Proportion is a measurement of the size and quantity of elements within a composition. Hierarchical proportion is a technique used in art, mostly in sculpture and painting, in which the artist uses unnatural proportion or scale to depict the relative importance of the figures in the artwork . In ancient Egyptian art, for example, gods and important political figures appear much larger than common people (Figure 1). Beginning with the Renaissance, artists recognized the connection between proportion and the illusion of three-dimensional space, and images of the human body in exaggerated proportion were used to depict the reality an artist interpreted.
Mathematically, proportion is the relation between elements and a whole. In architecture, the whole is not just a building but the set and setting of the site. The things that make a building and its site "well shaped" include everything from the orientation of the site and the buildings on it, to the features of the grounds on which it is situated. Light, shade, wind, elevation, and choice of materials all relate to a standard of architectural proportion.
Architecture has often used proportional systems to generate or constrain the forms considered suitable for inclusion in a building. In almost every building tradition, there is a system of mathematical relations which governs the relationships between aspects of the design. These systems of proportion are often quite simple: whole number ratios or incommensurable ratios (such as the golden ratio) were determined using geometrical methods. Generally, the goal of a proportional system is to produce a sense of coherence and harmony among the elements of a building.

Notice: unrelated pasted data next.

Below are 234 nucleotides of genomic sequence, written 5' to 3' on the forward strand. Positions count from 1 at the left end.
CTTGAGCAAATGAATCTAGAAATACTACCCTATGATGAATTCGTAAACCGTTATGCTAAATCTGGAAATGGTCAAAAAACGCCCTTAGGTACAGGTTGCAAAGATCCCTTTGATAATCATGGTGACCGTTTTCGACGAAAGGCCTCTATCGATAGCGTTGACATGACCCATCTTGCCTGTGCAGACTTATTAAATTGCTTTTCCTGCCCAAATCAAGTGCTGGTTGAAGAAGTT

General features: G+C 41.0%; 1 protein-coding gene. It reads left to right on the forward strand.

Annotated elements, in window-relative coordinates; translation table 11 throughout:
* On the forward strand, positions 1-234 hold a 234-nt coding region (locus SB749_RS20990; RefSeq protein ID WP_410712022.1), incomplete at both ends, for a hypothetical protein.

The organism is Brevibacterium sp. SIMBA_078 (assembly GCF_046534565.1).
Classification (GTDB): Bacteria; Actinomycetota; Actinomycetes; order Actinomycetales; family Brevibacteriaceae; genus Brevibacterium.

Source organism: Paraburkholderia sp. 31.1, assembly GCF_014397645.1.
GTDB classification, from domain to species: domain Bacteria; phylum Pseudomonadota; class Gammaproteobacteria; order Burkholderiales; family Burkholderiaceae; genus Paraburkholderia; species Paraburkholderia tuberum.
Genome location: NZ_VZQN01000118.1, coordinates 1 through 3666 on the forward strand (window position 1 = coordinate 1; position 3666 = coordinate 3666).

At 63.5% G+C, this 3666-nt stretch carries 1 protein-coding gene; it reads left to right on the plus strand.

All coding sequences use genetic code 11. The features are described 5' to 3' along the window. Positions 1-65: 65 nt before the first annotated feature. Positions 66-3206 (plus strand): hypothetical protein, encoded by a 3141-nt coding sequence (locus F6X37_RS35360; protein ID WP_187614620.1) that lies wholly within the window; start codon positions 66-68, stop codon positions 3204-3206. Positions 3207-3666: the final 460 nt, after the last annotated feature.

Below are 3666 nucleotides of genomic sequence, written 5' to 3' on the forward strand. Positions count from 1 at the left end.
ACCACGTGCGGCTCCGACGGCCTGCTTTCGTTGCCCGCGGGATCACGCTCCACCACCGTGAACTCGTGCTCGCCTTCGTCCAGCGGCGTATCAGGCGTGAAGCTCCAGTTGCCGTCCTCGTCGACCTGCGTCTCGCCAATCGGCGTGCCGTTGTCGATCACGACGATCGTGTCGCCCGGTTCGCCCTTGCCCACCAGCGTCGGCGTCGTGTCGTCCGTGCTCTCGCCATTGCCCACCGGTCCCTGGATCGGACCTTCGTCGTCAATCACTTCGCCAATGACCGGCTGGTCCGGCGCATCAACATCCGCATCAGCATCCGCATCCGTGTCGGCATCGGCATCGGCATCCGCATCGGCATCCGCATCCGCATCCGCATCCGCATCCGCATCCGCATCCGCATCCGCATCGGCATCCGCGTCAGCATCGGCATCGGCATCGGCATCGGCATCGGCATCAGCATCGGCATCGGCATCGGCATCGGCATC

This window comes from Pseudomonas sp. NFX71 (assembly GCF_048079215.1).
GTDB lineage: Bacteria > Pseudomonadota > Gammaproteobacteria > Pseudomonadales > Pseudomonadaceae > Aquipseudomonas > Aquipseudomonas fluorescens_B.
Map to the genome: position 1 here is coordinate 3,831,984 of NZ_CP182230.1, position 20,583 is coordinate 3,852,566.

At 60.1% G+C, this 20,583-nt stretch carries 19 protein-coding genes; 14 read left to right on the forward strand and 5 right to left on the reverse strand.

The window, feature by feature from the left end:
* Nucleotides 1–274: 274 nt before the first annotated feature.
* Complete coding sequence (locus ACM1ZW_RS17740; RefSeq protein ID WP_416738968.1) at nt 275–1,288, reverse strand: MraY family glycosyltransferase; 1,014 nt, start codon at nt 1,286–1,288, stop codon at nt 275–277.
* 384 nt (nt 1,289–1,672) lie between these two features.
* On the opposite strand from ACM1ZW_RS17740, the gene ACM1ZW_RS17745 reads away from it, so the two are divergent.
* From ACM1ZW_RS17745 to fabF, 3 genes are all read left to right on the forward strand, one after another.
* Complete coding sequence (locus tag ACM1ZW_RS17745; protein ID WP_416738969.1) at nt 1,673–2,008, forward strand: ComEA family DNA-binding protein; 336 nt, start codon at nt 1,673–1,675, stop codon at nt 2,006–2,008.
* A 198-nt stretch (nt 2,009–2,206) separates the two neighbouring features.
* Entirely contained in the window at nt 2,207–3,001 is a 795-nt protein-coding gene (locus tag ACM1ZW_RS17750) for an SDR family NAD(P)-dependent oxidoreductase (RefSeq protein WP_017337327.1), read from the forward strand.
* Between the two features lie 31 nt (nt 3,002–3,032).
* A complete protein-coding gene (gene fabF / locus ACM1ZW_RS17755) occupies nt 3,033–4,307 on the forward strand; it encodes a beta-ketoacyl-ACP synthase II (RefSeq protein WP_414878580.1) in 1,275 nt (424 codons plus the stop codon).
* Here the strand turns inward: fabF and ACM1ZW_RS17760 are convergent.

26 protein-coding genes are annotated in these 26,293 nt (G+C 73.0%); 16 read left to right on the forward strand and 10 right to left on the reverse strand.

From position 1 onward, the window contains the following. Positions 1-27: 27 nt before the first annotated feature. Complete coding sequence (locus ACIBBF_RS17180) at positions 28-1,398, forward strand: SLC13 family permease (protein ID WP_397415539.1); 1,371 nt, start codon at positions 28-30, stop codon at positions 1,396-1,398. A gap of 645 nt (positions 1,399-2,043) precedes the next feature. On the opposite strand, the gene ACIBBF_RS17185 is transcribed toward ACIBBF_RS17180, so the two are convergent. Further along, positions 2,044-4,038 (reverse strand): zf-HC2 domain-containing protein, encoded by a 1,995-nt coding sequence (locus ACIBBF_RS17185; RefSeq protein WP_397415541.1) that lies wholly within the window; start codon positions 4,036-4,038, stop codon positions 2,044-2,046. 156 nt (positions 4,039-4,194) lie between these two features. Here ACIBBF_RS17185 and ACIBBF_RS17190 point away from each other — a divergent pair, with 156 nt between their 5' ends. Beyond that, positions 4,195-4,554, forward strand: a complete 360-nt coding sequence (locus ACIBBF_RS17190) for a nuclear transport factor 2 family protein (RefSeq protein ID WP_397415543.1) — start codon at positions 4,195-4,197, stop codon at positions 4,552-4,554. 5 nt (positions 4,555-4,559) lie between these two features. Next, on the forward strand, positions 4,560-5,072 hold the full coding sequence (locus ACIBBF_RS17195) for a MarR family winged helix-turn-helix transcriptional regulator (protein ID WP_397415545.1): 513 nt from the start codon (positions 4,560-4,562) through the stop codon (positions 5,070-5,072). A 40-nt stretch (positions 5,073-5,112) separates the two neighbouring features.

Among the various ancient artistic traditions, the harmonic proportions, human proportions, cosmic orientations, various aspects of sacred geometry, and small whole-number ratios were all applied as part of the practice of architectural design. For instance, the Greek classical architectural orders are all proportioned rather than dimensioned or measured modules, because the earliest modules were not based on body parts and their spans (fingers, palms, hands, and feet) but rather on column diameters and the widths of arcades and fenestrations (Figure 2). Typically, one set of column diameter modules used for casework and architectural moldings by the Egyptians and Romans is based on the proportions of the palm and the finger, while another less delicate module-- used for door and window trim, tile work, and roofing in Mesopotamia and Greece-- was based on the proportions of the hand and the thumb.
Dating back to the Pythagoreans, there was an idea that proportions should be related to standards, and that the more general and formulaic the standards, the better. This concept-- that there should be beauty and elegance evidenced by a skillful composition of well understood elements-- underlies mathematics, art, and architecture. The classical standards are a series of paired opposites designed to expand the dimensional constraints of harmony and proportion.